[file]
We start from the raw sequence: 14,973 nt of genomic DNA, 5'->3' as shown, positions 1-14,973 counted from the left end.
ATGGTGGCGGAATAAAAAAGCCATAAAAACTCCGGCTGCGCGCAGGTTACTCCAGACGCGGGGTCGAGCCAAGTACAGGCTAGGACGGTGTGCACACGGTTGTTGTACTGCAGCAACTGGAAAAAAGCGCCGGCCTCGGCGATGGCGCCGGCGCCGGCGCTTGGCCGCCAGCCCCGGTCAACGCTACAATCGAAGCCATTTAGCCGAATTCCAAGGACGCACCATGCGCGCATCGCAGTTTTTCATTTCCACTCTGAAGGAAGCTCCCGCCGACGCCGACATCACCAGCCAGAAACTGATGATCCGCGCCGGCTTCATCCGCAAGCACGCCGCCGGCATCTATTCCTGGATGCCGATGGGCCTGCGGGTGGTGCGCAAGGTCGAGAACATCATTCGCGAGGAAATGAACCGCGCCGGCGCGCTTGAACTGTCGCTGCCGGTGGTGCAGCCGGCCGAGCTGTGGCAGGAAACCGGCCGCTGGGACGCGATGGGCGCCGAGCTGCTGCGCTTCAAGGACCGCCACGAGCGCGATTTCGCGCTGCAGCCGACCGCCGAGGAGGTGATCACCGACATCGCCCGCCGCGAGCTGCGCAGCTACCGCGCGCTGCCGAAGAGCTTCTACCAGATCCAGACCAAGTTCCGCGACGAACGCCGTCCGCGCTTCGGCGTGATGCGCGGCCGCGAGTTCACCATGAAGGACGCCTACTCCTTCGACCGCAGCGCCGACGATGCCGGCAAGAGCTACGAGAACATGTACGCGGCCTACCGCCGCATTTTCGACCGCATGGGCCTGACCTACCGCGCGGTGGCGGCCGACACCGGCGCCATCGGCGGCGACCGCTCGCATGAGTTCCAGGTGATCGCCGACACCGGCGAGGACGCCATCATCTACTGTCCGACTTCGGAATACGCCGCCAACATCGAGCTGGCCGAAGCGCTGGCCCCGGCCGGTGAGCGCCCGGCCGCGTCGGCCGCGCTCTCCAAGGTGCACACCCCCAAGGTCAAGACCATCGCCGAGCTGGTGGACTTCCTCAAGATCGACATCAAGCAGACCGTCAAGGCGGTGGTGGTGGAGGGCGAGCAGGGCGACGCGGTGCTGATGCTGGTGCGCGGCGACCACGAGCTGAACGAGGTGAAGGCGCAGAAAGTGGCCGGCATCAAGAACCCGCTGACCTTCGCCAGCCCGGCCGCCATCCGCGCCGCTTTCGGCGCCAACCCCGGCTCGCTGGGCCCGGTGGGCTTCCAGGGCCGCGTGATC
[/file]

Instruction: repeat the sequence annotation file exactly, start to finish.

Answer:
We start from the raw sequence: 14,973 nt of genomic DNA, 5'->3' as shown, positions 1-14,973 counted from the left end.
ATGGTGGCGGAATAAAAAAGCCATAAAAACTCCGGCTGCGCGCAGGTTACTCCAGACGCGGGGTCGAGCCAAGTACAGGCTAGGACGGTGTGCACACGGTTGTTGTACTGCAGCAACTGGAAAAAAGCGCCGGCCTCGGCGATGGCGCCGGCGCCGGCGCTTGGCCGCCAGCCCCGGTCAACGCTACAATCGAAGCCATTTAGCCGAATTCCAAGGACGCACCATGCGCGCATCGCAGTTTTTCATTTCCACTCTGAAGGAAGCTCCCGCCGACGCCGACATCACCAGCCAGAAACTGATGATCCGCGCCGGCTTCATCCGCAAGCACGCCGCCGGCATCTATTCCTGGATGCCGATGGGCCTGCGGGTGGTGCGCAAGGTCGAGAACATCATTCGCGAGGAAATGAACCGCGCCGGCGCGCTTGAACTGTCGCTGCCGGTGGTGCAGCCGGCCGAGCTGTGGCAGGAAACCGGCCGCTGGGACGCGATGGGCGCCGAGCTGCTGCGCTTCAAGGACCGCCACGAGCGCGATTTCGCGCTGCAGCCGACCGCCGAGGAGGTGATCACCGACATCGCCCGCCGCGAGCTGCGCAGCTACCGCGCGCTGCCGAAGAGCTTCTACCAGATCCAGACCAAGTTCCGCGACGAACGCCGTCCGCGCTTCGGCGTGATGCGCGGCCGCGAGTTCACCATGAAGGACGCCTACTCCTTCGACCGCAGCGCCGACGATGCCGGCAAGAGCTACGAGAACATGTACGCGGCCTACCGCCGCATTTTCGACCGCATGGGCCTGACCTACCGCGCGGTGGCGGCCGACACCGGCGCCATCGGCGGCGACCGCTCGCATGAGTTCCAGGTGATCGCCGACACCGGCGAGGACGCCATCATCTACTGTCCGACTTCGGAATACGCCGCCAACATCGAGCTGGCCGAAGCGCTGGCCCCGGCCGGTGAGCGCCCGGCCGCGTCGGCCGCGCTCTCCAAGGTGCACACCCCCAAGGTCAAGACCATCGCCGAGCTGGTGGACTTCCTCAAGATCGACATCAAGCAGACCGTCAAGGCGGTGGTGGTGGAGGGCGAGCAGGGCGACGCGGTGCTGATGCTGGTGCGCGGCGACCACGAGCTGAACGAGGTGAAGGCGCAGAAAGTGGCCGGCATCAAGAACCCGCTGACCTTCGCCAGCCCGGCCGCCATCCGCGCCGCTTTCGGCGCCAACCCCGGCTCGCTGGGCCCGGTGGGCTTCCAGGGCCGCGTGATC